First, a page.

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Second Sunday of Easter (Year C)

April 28, 2019

John 20, 19-31


On the evening of that first day of the week, when the doors were locked, where the disciples were, for fear of the Jews, Jesus came and stood in their midst and said to them, “Peace be with you.” When he had said this, he showed them his hands and his side. The disciples rejoiced when they saw the Lord. Jesus said to them again, “Peace be with you. As the Father has sent me, so I send you.”

And when he had said this, he breathed on them and said to them, “Receive the Holy Spirit. Whose sins you forgive are forgiven them, and whose sins you retain are retained.”

Thomas, called Didymus, one of the Twelve, was not with them when Jesus came. So the other disciples said to him, “We have seen the Lord.” But he said to them, “Unless I see the mark of the nails in his hands and put my finger into the nail marks and put my hand into his side , I will not believe.” Now a week later his disciples were again inside and Thomas was with them. Jesus came, although the doors were locked, and stood in their midst and said, “Peace be with you.” Then he said to Thomas, “Put your finger here and see my hands, and bring your hand and put it into my side, and do not be unbelieving, but believe.” Thomas answered and said to him. “My Lord and my God!” Jesus said to him, “Have you come to believe because you have seen me? Blessed are those who have not seen and have believed. “

Now Jesus did many other signs in the presence of his disciples that are not written in this book. But these are written that you may believe that Jesus is the Messiah, the Son of God, and that through this belief you may have life in his name.




Often Christians are simply called believers. The core of being a Christian is believing in Jesus Christ and living that faith. Easter highlights faith. Every Easter season we read the Gospel of the unbelieving Thomas who in the end confessed his faith in the Risen Jesus: “My Lord and my God.” Listening to the Gospel has only one aim: “That you may believe.”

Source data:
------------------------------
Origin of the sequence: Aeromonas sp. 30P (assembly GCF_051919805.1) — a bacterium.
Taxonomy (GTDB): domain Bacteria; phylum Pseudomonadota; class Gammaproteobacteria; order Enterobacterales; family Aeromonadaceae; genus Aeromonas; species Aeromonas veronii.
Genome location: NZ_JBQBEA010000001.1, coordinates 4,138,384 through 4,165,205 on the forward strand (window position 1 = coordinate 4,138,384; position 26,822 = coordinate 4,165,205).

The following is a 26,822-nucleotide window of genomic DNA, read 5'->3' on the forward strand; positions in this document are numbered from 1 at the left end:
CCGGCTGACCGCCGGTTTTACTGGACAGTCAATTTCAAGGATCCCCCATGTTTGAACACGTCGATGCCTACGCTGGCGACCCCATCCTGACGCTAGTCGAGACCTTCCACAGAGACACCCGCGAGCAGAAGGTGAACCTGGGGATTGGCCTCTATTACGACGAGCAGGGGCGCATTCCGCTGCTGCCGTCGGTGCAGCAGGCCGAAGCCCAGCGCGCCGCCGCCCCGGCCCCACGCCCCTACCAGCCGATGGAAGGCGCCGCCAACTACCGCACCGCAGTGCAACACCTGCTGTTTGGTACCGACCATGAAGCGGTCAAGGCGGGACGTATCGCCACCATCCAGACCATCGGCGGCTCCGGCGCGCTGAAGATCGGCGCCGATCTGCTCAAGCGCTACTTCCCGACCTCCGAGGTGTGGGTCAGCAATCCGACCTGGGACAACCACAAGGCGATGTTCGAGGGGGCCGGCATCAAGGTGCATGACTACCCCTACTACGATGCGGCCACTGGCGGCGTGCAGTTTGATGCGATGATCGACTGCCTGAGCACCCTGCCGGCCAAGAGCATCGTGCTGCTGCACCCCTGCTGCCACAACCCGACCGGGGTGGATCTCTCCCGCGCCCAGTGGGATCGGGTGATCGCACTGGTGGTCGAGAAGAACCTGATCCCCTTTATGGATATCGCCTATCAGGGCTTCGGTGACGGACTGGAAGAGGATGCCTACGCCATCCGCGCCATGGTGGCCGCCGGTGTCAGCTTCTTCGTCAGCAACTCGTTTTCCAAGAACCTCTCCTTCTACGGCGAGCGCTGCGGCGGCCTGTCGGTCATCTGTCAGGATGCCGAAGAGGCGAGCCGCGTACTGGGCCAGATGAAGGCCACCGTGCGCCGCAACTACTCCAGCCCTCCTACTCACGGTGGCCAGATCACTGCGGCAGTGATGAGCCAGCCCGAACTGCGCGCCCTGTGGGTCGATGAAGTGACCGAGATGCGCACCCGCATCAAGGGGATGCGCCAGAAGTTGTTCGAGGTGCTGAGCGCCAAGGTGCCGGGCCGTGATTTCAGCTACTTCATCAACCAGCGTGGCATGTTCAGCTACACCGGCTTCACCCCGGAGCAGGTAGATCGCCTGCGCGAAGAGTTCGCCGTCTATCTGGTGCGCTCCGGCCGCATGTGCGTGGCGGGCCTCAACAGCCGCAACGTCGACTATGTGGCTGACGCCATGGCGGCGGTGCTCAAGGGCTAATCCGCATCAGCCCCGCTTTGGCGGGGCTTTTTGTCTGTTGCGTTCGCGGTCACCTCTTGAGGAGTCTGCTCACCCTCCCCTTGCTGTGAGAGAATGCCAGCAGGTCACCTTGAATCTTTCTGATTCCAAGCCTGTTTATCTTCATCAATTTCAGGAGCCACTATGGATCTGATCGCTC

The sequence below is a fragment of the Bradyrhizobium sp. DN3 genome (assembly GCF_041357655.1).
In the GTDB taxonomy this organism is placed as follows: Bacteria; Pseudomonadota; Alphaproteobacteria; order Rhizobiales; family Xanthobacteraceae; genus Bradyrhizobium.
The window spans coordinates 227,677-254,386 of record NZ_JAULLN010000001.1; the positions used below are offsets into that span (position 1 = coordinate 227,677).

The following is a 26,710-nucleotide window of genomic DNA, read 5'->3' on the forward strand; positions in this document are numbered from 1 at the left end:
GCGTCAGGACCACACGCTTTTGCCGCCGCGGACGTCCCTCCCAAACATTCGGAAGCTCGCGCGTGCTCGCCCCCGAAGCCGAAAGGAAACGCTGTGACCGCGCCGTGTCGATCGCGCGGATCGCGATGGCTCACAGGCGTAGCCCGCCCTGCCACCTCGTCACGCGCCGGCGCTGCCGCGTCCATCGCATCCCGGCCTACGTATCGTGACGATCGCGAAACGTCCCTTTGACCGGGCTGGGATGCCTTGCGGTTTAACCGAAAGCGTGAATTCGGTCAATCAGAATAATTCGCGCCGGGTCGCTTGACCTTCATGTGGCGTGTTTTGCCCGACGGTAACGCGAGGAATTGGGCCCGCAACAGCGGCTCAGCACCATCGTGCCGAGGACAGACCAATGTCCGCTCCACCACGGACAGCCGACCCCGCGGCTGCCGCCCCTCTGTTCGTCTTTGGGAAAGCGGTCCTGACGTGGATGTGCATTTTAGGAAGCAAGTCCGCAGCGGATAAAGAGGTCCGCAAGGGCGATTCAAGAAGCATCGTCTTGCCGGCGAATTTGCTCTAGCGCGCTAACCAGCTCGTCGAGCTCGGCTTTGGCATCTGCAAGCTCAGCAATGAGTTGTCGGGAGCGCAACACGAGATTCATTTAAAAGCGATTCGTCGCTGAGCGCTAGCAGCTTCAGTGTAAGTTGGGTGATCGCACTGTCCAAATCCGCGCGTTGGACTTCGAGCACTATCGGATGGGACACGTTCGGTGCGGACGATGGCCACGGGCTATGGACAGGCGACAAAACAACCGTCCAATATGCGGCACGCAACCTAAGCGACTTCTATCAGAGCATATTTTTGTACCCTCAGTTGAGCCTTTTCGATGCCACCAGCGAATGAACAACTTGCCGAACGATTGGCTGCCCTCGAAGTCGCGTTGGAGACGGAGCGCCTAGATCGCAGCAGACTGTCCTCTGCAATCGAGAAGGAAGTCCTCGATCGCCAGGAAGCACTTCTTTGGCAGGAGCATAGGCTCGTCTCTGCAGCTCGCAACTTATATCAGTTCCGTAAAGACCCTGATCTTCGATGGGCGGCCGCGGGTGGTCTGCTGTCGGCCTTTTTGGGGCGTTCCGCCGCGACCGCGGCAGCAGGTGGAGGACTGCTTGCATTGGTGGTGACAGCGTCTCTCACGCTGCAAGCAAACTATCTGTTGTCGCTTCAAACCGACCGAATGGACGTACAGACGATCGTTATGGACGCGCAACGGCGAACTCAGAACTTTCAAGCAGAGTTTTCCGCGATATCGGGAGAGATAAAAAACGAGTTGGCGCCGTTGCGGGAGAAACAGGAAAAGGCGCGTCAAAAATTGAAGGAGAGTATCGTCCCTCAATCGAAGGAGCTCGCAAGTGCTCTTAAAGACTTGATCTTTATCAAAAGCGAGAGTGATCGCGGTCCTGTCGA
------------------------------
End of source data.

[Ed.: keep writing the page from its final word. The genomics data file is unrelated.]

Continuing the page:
How did Thomas come from doubt to faith? Jesus explains: “You believe because you have seen.” Seen, that is, he had the spectacular experience of touching and seeing Jesus alive. Others have also seen, e.g. in that their prayers were granted through a miracle. But Jesus right away adds that there are other ways. “Blessed are those who have not seen and have believed.” This is the ordinary way to faith, the way of most of us. For instance, reliable witnesses, our parents, have told us, or we have met strong and happy people who are believers, and so we, too, believe. Or, reflecting deeply on everything in my life, I am convinced that “God is real; he loves me.” Believing “without seeing”, that is, without microscope or telescope or spectacular events. But having eyes of faith, “as if we could see the invisible.”

Faith is a journey, beset by difficulties and trials. Thomas took the step from unbelief to faith. If you find it hard to believe, take at least a first step. Mother Teresa once indicated the following steps to faith: Silence leads to prayer; prayer leads to faith. We can start anywhere, even if we can only shout” “Are you there, God?”

Faith is like “walking on water”, which was the title of a video on prayer and faith. Sometimes the difficulty comes from outside, for instance persecution of believers. That happened to San Lorenzo Ruiz. Or an indifferent atmosphere stifles faith. But most often trials of faith come from within ourselves. Thomas doubted. We may put our faith aside, because we feel tired, disappointed or lazy to live it. At times, we doubt whether faith is worth all the effort.

Do we get anything out of faith? Does it have any value? The last phrase of the Gospel says Yes. “Through faith you have life.” Faith enables us to master our life and reach the unending happy life. Faith gives courage and endurance. It makes life worth living.

Saint Arnold Janssen, a simple priest and great promoter of world mission is described as “humble in success, strong in trials.” He was such because he was a man of faith. Blessed, indeed, are those who believe!


By Fr. Bubi Scholz SVD